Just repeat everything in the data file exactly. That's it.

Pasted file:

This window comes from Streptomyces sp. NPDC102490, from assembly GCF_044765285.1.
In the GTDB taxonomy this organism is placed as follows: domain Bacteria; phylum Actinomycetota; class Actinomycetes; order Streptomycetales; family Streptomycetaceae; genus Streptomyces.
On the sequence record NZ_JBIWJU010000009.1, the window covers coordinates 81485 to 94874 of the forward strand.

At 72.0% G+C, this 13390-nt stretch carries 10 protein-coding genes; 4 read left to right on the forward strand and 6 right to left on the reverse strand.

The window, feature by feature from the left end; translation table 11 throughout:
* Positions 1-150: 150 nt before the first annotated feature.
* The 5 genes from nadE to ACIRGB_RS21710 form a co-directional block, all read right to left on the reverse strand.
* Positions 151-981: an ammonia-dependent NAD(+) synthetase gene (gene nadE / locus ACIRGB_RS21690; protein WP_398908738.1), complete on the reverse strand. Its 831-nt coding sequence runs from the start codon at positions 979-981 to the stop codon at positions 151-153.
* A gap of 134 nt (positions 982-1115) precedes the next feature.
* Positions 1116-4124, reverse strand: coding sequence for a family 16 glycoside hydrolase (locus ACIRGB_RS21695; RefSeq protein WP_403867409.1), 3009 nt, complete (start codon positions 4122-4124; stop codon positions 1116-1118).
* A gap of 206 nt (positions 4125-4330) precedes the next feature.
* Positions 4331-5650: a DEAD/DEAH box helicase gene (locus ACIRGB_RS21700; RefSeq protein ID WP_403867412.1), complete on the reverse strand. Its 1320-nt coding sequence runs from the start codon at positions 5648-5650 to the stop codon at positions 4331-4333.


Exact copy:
This window comes from Streptomyces sp. NPDC102490, from assembly GCF_044765285.1.
In the GTDB taxonomy this organism is placed as follows: domain Bacteria; phylum Actinomycetota; class Actinomycetes; order Streptomycetales; family Streptomycetaceae; genus Streptomyces.
On the sequence record NZ_JBIWJU010000009.1, the window covers coordinates 81485 to 94874 of the forward strand.

At 72.0% G+C, this 13390-nt stretch carries 10 protein-coding genes; 4 read left to right on the forward strand and 6 right to left on the reverse strand.

The window, feature by feature from the left end; translation table 11 throughout:
* Positions 1-150: 150 nt before the first annotated feature.
* The 5 genes from nadE to ACIRGB_RS21710 form a co-directional block, all read right to left on the reverse strand.
* Positions 151-981: an ammonia-dependent NAD(+) synthetase gene (gene nadE / locus ACIRGB_RS21690; protein WP_398908738.1), complete on the reverse strand. Its 831-nt coding sequence runs from the start codon at positions 979-981 to the stop codon at positions 151-153.
* A gap of 134 nt (positions 982-1115) precedes the next feature.
* Positions 1116-4124, reverse strand: coding sequence for a family 16 glycoside hydrolase (locus ACIRGB_RS21695; RefSeq protein WP_403867409.1), 3009 nt, complete (start codon positions 4122-4124; stop codon positions 1116-1118).
* A gap of 206 nt (positions 4125-4330) precedes the next feature.
* Positions 4331-5650: a DEAD/DEAH box helicase gene (locus ACIRGB_RS21700; RefSeq protein ID WP_403867412.1), complete on the reverse strand. Its 1320-nt coding sequence runs from the start codon at positions 5648-5650 to the stop codon at positions 4331-4333.